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Interactive NetLogo

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  • Urbano
    Has anyone tried to use NetLogo interacting continuosly with video or other input changing data? I would like to use NetLogo reacting to on-line video images.
    Message 1 of 9 , Oct 2, 2006
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      Has anyone tried to use NetLogo interacting continuosly with video or
      other input changing data?
      I would like to use NetLogo reacting to on-line video images. How can I
      do that?

      Urbano
    • Shawn Graham
      Hi Folks, I was just wondering - a straw poll I suppose - how many people out there are using netlogo for exploring archaeological or historical phenomena?
      Message 2 of 9 , Oct 3, 2006
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        Hi Folks,

        I was just wondering - a straw poll I suppose - how
        many people out there are using netlogo for exploring
        archaeological or historical phenomena? I've done a
        few (with varying degrees of sophistication as I get a
        little bit better at netlogo and encounter people who
        are willing to help me out - thanks netlogo-users!),
        and I would be interested in hearing from people so
        that we may compare notes. Specifically, I keep coming
        up against 'black box' syndrome, where I encounter
        resistance to my work ostensibly because "humans are
        too complex for this kind of modeling, and what's
        going on under the hood anyway?".

        Shawn

        http://home.cc.umanitoba.ca/~grahams



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      • Samuels, Michael L.
        Shawn, Search around for work by Axtell and his colleagues from the Santa Fe Institute. I can dig this up if you have trouble finding references. They have
        Message 3 of 9 , Oct 3, 2006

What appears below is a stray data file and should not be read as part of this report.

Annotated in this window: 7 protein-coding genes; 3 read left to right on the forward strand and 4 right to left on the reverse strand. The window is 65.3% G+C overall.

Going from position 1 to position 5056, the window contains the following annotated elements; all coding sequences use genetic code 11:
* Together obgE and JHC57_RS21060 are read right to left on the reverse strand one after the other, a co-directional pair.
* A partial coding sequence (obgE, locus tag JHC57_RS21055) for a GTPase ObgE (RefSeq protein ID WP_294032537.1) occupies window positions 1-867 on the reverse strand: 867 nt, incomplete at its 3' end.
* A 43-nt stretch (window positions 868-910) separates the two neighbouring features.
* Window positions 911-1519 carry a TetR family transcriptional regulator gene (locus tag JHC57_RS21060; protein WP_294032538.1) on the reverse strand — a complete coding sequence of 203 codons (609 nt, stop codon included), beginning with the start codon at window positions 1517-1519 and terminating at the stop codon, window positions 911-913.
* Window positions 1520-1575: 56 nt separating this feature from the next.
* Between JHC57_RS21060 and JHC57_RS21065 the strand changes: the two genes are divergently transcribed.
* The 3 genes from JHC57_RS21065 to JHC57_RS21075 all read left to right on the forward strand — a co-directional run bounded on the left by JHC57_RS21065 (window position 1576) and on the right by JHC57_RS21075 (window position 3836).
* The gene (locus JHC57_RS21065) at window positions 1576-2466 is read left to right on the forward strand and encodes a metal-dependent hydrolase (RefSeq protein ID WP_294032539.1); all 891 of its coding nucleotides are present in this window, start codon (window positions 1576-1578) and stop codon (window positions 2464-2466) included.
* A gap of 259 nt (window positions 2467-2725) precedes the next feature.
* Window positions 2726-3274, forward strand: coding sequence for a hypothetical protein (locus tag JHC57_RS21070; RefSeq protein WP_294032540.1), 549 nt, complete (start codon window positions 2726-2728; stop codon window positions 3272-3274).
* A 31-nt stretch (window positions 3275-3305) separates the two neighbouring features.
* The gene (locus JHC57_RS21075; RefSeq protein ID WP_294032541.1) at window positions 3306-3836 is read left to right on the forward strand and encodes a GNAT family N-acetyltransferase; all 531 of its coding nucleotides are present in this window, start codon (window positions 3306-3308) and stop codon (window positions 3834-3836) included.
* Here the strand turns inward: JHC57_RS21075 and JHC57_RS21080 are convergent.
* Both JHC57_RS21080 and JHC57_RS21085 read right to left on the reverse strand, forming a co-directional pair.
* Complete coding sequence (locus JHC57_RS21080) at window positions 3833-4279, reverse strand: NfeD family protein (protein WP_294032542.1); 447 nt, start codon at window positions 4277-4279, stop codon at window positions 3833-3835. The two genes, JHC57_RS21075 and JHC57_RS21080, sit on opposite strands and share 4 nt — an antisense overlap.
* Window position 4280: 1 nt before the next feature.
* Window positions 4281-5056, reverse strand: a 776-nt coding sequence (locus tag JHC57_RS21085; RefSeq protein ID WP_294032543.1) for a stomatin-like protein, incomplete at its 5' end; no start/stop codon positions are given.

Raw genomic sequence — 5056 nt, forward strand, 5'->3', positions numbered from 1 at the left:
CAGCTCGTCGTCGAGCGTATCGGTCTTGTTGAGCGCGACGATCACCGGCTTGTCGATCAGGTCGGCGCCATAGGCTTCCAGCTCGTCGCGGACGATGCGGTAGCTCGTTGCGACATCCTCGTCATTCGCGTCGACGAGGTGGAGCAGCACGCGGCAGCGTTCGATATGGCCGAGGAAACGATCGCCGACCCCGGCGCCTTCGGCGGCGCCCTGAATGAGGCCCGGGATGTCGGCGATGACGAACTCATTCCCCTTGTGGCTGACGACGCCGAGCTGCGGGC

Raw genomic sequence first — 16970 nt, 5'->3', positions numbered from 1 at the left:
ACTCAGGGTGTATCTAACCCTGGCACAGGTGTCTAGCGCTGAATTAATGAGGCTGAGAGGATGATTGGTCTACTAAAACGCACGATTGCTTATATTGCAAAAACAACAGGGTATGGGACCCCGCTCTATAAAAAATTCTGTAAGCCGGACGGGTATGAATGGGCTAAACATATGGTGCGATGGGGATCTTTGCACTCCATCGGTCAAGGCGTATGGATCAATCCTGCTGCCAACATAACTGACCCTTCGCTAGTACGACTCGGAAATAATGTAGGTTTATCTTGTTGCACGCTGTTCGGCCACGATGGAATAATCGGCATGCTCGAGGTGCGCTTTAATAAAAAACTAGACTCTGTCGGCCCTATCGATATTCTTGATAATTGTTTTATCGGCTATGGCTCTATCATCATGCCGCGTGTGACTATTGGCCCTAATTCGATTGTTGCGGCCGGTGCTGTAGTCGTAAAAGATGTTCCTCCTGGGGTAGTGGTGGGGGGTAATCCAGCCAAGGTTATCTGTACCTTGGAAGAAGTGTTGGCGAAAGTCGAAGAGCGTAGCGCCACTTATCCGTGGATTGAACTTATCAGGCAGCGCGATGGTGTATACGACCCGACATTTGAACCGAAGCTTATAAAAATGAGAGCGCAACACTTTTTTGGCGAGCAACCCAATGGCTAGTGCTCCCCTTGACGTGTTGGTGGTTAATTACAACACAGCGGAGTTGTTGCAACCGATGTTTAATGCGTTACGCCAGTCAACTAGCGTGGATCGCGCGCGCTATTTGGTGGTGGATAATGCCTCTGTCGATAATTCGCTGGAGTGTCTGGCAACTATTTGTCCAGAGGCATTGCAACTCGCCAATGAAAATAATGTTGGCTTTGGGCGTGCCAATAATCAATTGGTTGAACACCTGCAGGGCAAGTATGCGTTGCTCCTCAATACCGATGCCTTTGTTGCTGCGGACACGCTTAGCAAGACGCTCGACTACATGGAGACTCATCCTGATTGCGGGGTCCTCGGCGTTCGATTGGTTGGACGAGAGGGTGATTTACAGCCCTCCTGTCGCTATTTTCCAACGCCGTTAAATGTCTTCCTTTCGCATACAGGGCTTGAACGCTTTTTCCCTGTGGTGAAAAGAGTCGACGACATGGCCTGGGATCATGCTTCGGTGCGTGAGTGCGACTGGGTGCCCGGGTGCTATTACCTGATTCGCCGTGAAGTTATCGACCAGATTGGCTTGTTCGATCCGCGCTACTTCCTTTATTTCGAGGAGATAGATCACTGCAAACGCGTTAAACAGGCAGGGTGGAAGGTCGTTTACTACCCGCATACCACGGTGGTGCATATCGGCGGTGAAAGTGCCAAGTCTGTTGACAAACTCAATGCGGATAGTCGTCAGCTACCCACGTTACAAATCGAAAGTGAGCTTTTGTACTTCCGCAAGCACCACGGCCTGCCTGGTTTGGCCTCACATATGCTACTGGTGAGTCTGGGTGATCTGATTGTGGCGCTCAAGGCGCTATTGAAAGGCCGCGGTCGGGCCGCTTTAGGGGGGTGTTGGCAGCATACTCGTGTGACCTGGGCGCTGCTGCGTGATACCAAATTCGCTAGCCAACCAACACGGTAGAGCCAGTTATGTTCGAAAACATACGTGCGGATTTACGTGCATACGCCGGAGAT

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          Shawn,

          Search around for work by Axtell and his colleagues from the Santa
          Fe Institute. I can dig this up if you have trouble finding
          references. They have done some interesting work on the Anasazi using
          tree-ring dating (Jeff Dean), archaeological survey data (George
          Gumerman) and agent-based models (Axtell, Epstein) whereby the model
          mimics the movement of people based on archaeological evidence over a
          several hundred year period of time.

          Here's a note from Gumerman's web site:

          2000-present
          Research Project
          Jeffrey S. Dean, Joshua M. Epstein, George J. Gumerman, Alan C.
          Swedlund, and Jesse Voss
          "Artificial Anasazi"
          Agent-based modeling is applied to a historical problem: the rise and
          fall of the Anasazi. The participants have combined quantitative
          information on environmental fluctuations with rules of behavior
          expected for Anasazi households to calculate the Anasazi historical
          "trajectory" in unprecedented detail.

          The anti-modeling bias will always be a problem. I did a model of Roy